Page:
San Fran eyes distress, but says no to new commitments

With its real estate allocation currently over target and returns in the year to June just 4.9 percent against a benchmark of 10.8 percent, the $15.7bn US pension says plans to commit $100m to the asset class over the next nine months will be put on hold.

The San Francisco City and County Employees’ Retirement System (SFERS) is postponing any plans to make new commitments to real estate amid the current market turmoil.

The $15.7 billion pension fund had planned to invest up to $100 million to the asset class over the next six to nine months, however, according to documents presented at the plan’s recent board meeting and seen by PERE, that will now not happen.

The fund, advised by The Townsend Group, said it would not be “prudent” to invest the remainder of its 2008/09 capital in either core, value-add or opportunistic strategies.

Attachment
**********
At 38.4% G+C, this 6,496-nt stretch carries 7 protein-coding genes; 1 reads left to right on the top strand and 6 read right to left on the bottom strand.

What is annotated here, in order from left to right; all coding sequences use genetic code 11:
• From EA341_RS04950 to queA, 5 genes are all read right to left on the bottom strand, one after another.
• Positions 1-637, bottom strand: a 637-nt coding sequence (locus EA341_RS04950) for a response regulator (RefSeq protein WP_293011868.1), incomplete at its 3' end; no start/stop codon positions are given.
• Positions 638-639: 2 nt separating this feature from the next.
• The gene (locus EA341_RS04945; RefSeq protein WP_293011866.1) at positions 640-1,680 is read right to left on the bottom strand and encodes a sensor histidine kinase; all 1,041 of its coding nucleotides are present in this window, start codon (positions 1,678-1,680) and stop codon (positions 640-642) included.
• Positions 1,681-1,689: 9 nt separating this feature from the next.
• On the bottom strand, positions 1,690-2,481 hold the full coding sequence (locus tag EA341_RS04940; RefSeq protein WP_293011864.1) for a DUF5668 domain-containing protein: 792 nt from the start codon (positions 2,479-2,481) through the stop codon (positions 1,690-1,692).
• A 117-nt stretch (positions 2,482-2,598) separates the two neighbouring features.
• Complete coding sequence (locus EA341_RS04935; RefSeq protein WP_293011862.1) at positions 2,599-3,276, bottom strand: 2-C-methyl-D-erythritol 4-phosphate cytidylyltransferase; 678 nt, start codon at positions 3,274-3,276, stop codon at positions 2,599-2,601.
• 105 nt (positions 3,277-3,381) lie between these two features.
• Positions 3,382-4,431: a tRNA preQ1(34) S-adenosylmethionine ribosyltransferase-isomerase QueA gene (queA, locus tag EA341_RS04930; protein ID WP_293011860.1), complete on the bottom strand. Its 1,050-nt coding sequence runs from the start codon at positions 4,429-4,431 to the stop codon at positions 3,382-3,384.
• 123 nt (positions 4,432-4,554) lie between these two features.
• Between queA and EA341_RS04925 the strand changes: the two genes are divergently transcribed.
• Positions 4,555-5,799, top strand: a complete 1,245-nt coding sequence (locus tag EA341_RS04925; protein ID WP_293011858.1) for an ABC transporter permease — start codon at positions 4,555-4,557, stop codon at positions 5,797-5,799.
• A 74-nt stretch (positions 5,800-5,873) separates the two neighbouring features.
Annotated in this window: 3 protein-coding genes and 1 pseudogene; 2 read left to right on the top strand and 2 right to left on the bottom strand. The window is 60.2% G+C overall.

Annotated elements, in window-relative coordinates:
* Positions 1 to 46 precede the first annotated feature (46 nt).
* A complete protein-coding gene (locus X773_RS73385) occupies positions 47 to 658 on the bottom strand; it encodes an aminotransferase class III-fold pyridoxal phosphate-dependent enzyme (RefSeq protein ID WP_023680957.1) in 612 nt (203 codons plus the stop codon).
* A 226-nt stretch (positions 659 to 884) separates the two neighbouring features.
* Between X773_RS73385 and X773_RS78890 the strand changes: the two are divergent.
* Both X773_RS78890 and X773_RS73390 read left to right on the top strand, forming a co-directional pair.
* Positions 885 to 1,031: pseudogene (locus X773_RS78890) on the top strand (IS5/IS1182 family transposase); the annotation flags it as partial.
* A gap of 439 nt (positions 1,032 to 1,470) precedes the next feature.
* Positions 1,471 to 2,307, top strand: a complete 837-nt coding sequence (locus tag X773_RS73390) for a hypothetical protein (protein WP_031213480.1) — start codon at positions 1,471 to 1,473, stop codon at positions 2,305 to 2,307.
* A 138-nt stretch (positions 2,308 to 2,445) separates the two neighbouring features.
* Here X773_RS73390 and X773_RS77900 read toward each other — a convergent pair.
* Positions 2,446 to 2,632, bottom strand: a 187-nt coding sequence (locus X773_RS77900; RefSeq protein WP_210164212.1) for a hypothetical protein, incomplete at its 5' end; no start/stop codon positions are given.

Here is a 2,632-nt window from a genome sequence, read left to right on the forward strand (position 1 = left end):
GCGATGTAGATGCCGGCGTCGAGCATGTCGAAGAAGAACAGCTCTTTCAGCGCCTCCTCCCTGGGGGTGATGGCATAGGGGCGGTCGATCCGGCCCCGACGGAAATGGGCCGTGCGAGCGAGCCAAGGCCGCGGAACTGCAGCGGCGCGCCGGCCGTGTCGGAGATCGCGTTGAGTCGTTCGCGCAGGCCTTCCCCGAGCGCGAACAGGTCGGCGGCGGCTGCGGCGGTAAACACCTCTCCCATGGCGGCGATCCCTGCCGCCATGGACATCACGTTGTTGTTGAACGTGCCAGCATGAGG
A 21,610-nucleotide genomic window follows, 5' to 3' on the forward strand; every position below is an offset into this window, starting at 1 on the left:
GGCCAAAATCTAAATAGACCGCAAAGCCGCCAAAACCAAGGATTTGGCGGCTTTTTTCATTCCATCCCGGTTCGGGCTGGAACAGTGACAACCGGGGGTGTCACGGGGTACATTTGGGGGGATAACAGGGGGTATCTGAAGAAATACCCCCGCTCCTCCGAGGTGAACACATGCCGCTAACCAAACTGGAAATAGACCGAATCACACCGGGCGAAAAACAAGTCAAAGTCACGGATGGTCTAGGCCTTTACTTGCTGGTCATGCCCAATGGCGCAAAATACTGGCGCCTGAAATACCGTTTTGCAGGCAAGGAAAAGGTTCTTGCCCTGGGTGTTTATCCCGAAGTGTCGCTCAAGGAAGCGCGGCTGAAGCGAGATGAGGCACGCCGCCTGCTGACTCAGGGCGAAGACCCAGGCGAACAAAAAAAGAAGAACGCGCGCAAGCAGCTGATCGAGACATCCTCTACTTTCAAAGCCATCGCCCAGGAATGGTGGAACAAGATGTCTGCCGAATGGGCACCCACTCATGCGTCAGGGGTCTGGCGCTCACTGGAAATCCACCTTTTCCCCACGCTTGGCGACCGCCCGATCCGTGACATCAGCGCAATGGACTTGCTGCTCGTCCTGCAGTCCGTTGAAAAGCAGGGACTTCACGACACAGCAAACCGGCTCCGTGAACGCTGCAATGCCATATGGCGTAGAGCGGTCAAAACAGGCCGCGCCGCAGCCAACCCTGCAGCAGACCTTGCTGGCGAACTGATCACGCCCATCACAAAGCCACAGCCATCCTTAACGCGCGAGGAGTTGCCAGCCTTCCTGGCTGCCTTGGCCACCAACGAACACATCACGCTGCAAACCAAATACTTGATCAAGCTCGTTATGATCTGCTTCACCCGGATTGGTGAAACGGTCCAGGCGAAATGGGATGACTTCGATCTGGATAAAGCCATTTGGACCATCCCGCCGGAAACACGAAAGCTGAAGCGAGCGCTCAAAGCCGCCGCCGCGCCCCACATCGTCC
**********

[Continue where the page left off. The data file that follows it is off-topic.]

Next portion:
SFERS has already invested $102.5 million this year, including $52.5 million with CapMark Financial’s individually managed value-add and high return accounts and $40 million to Rothschild Realty Management’s value-add debt fund, Five Arrows Realty Securities V (FARS V).

Going forward, SFERS said new real estate funds would only be invested in when the strategy was “sustainable and fully underwritten with solid market research, and [there is] alignment of manager interest.”

San Francisco, debating its semi-annual real estate review, however said distressed debt strategies would be an area of interest to the pension, with investment officials and Townsend expected to “look for programmes to execute in that environment.”

“Opportunities for SFERS are more likely to come in distressed debt markets and emerging managers markets for the balance of 2008 and 2009. We may see increased distressed property sales later in 2009 or 2010,” the review to SFERS’ board stated.

As of the end of June this year, San Francisco had allocated 12.1 percent of its total investment fund to real estate, against a target allocation of 10 percent and a maximum of 13 percent. In the year to June, real estate reported net returns of 4.9 percent against the NPI benchmark (plus 150bp) of 10.8 percent.